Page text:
I was recently asked a series of questions about how to protect your security online. I’d like to share the answers here – and please feel free to reach out if you have any comments.

1. How can you create the best passwords that are hacker-proof but easy to remember?  

The best passwords aren’t words, but phrases. Pick something that you won’t forget and has personal meaning, but an outsider would have no way of knowing – line from a favorite song, inside family joke (e.g., “sneeze your brains are dusty” or “get a horse” or “people like macadamia nuts”), opening line from favorite book (e.g. “Call me Ishmael,” “Arma virumque canō,” “Mr. and Mrs. Dursley, of number four Privet Drive”).

Of course, you can abbreviate and substitute numbers and special characters to make the pass phrase more obscure – G3t@h0rs3 for “get a horse.”

2. If you can’t remember your passwords, what’s a safe way to store them?

There are many commercial and free password storage tools available. For most people, simply storing them in a (low tech) paper notebook or a simple text document with an innocuous file name is sufficient. Security professionals hate Security by Obscurity instead of real security controls in corporate settings, but for a personal system, who would know that the file name “Grandma’s Easter Recipes” is actually your list of passwords?

3. What is a safe way to answer security questions (i.e. when they ask for your pet’s name, or the school you went to, etc.) that hackers wouldn’t be able to guess?

You should always answer these questions truthfully, so you will know the correct answer if need to reset a password or access an account. But don’t choose challenge questions that are based on publicly available information or that a hacker can answer with a few keystrokes, such as “mother’s maiden name.” Most challenge-response authentication tools on major web sites offer a selection of questions. First pet name, favorite food, childhood friend’s name – these are all great choices because they are things only you would know, but will never forget.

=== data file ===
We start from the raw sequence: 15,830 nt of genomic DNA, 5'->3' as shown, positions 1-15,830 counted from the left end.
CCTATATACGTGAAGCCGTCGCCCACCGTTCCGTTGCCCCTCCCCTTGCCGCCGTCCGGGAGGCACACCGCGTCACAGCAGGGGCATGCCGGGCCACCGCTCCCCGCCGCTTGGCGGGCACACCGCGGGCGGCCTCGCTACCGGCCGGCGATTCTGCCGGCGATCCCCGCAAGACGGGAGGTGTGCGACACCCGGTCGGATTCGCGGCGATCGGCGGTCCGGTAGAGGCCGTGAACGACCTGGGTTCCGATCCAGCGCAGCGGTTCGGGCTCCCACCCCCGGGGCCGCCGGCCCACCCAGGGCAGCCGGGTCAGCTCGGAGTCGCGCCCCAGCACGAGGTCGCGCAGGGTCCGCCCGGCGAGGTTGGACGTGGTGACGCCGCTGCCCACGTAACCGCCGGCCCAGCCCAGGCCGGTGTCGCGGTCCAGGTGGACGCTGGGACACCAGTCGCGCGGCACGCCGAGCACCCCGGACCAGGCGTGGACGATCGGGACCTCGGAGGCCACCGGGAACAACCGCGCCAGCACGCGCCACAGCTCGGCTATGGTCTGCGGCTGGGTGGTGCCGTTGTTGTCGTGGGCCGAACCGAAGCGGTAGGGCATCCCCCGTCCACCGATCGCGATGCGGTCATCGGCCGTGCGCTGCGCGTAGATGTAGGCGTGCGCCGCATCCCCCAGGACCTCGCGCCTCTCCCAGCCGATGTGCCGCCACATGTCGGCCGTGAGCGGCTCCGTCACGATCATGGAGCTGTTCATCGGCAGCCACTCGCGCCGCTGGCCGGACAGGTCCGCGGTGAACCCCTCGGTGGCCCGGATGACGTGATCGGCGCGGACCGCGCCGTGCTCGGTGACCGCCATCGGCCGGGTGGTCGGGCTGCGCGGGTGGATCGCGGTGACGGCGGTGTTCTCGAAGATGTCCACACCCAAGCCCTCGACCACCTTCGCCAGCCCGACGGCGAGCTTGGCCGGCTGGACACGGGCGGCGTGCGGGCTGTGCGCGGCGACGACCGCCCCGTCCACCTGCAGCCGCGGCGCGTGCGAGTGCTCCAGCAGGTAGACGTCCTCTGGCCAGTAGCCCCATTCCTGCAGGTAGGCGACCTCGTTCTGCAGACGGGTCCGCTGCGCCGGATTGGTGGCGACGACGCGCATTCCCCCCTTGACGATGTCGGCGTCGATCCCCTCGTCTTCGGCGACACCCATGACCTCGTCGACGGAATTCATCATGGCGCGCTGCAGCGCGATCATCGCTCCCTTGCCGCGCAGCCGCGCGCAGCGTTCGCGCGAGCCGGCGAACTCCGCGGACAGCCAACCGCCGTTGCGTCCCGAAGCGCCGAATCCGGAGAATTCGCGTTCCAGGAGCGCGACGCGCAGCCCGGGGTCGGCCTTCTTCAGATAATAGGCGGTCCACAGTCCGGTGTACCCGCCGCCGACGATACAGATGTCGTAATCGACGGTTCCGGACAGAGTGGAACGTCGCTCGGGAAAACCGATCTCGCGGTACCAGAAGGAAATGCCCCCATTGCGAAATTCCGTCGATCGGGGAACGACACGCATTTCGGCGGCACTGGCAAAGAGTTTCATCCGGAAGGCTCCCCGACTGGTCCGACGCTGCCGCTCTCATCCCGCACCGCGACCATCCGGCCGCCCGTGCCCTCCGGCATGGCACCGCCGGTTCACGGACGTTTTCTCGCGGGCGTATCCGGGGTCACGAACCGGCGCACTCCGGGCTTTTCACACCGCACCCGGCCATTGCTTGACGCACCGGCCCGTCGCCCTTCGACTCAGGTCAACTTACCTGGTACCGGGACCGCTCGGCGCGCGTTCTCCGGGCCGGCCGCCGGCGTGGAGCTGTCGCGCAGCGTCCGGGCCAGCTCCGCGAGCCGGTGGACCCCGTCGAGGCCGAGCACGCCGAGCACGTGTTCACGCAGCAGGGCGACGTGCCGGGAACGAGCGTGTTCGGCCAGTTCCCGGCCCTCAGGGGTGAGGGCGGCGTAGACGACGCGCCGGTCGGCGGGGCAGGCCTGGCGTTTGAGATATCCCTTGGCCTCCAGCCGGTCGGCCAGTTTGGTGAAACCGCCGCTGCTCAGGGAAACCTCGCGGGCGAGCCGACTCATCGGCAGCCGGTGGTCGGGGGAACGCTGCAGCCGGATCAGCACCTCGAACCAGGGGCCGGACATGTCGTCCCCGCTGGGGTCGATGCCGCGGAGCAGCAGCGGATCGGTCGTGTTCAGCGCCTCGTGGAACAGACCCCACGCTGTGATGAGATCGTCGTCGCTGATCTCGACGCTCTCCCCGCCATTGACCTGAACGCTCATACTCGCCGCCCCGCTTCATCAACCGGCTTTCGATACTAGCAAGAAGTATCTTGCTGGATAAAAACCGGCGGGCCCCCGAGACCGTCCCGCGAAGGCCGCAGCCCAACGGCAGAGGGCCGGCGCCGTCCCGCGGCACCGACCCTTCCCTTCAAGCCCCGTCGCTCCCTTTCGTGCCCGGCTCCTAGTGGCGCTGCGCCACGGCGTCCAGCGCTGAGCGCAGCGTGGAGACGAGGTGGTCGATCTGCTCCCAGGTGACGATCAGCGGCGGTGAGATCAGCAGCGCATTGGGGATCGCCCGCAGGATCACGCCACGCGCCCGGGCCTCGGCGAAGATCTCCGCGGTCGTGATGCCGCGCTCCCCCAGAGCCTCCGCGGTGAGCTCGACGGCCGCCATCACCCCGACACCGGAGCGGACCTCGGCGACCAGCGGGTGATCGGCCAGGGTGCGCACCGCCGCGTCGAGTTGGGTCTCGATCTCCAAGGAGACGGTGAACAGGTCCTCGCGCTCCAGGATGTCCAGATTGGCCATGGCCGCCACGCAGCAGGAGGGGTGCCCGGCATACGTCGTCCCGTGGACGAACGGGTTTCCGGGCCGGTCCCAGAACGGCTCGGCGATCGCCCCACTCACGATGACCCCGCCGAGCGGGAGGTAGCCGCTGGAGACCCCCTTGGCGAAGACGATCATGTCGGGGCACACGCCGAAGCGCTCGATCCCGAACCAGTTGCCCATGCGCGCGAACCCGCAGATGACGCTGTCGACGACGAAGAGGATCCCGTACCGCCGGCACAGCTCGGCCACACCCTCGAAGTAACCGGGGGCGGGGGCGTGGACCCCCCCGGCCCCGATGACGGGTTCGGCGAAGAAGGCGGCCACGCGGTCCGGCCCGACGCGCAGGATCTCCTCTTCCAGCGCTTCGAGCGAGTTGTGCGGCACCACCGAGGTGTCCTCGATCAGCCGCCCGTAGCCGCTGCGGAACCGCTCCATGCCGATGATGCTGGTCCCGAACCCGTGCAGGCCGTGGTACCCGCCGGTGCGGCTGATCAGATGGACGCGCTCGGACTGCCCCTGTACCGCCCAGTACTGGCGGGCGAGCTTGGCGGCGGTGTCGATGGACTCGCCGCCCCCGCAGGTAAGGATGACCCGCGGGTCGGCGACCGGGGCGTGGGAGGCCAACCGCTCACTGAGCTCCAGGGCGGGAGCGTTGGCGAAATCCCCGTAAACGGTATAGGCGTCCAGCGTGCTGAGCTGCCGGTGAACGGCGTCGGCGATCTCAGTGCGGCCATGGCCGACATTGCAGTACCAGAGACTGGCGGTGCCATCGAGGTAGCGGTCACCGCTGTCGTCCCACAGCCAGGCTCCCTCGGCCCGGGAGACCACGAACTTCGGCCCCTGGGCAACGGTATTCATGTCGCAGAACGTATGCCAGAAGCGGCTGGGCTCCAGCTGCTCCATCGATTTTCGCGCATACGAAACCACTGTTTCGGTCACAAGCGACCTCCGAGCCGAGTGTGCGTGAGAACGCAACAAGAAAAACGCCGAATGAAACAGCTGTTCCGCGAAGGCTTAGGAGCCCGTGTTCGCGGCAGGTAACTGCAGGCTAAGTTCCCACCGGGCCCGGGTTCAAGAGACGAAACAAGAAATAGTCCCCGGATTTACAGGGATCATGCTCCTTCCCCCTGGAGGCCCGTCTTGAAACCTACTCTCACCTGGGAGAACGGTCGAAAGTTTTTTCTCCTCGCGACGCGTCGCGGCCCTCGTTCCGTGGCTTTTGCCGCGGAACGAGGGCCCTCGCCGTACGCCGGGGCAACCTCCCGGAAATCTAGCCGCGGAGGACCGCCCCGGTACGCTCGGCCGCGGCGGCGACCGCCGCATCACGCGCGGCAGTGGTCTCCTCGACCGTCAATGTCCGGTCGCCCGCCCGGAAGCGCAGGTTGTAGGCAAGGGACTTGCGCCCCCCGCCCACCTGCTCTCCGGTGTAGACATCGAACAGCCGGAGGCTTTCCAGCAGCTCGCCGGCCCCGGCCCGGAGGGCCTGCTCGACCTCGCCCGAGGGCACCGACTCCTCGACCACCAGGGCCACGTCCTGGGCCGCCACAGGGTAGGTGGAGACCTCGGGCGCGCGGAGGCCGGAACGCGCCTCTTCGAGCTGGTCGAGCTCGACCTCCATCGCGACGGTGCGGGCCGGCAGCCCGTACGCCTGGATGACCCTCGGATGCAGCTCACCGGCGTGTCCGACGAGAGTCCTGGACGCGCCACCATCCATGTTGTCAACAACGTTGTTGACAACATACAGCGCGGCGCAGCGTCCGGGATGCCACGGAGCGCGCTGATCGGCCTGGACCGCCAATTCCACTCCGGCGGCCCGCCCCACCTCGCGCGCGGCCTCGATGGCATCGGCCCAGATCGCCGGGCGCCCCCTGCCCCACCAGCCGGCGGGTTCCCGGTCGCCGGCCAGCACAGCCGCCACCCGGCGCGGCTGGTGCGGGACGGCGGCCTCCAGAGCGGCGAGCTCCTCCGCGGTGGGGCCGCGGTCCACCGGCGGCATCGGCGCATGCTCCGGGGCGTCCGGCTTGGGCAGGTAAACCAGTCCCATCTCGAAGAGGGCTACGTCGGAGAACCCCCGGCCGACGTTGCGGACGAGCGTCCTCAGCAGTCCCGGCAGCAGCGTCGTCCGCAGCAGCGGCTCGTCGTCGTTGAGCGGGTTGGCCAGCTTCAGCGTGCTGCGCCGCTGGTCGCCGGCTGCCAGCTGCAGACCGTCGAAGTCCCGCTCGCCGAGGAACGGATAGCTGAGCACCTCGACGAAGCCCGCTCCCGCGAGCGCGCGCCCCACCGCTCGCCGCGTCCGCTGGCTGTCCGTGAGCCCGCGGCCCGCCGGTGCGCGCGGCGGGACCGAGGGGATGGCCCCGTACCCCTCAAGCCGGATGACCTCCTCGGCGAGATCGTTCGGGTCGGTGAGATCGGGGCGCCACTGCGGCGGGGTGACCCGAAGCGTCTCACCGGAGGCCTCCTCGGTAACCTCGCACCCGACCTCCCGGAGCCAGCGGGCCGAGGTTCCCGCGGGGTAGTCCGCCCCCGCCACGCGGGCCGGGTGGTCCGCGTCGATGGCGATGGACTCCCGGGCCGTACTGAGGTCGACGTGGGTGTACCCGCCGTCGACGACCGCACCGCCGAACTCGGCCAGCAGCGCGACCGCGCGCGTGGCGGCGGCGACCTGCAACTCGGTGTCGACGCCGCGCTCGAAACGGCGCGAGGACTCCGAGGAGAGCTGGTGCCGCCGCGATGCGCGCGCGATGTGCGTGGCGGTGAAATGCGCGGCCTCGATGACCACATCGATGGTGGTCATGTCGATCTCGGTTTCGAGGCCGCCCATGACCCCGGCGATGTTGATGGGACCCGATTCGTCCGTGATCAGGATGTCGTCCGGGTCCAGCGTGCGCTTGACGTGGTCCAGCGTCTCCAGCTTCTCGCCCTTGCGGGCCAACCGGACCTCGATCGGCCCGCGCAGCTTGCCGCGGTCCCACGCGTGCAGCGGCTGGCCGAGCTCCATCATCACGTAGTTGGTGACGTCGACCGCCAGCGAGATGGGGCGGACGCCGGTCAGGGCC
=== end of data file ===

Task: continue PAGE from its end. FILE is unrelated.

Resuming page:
4. How can you protect credit cards from “e-pickpockets?”

Protecting your credit cards is REALLY important. There are two issues here: theft and identity theft.

First, designate a single credit card you will use only for online purchases. That way, it will be obvious if there are fraudulent charges when you review the monthly statement.Second, to guard against identity theft, we need a tiny technical lesson here. Every web site has an address, or URL. We know them as cnn.com, accuweather.com, etc. The full URL in your web browser looks like http://www.google.com. Before you ever enter a credit card number (or any other sensitive information) on a website, look for the URL to start with https:// – the “s” is for secure transmission. https://www.amazon.com means that the information you submit will be encrypted in transit over the Internet and not vulnerable. 

5. What’s an easy way to tell if an ATM has been compromised?

It can be difficult, but there are ways to tell if an ATM has been compromised. When you step up to the ATM, pull and jiggle the card reader to see if it moves more than it should. Some thieves will cover the official card reader with a fake replica to skim your card number without you knowing. You can also look for any suspicious objects on or near the ATM that might contain a spy camera to watch you enter your PIN number. Lastly, avoid using ATMs outside or in dimly lit areas – they are much easier for a thief to hack. Your best bet is always an ATM located inside a bank branch.

6. Is there any way to keep your Facebook photos from being stolen to make a fake account?

This is called social engineering, and it’s hard to prevent outright. Anyone you have granted access to your Facebook or other social media accounts can technically copy any of your photos and other content. So, be smart about what you post on social media, especially if your account is public. If you are worried about a particular image being stolen or used inappropriately, you can also use Google’s “Reverse Image Search” to see if it’s been posted anywhere else on the web. The tool is available at https://images.google.com – click the camera icon that says “Search by Image” and paste the image you’d like to search for.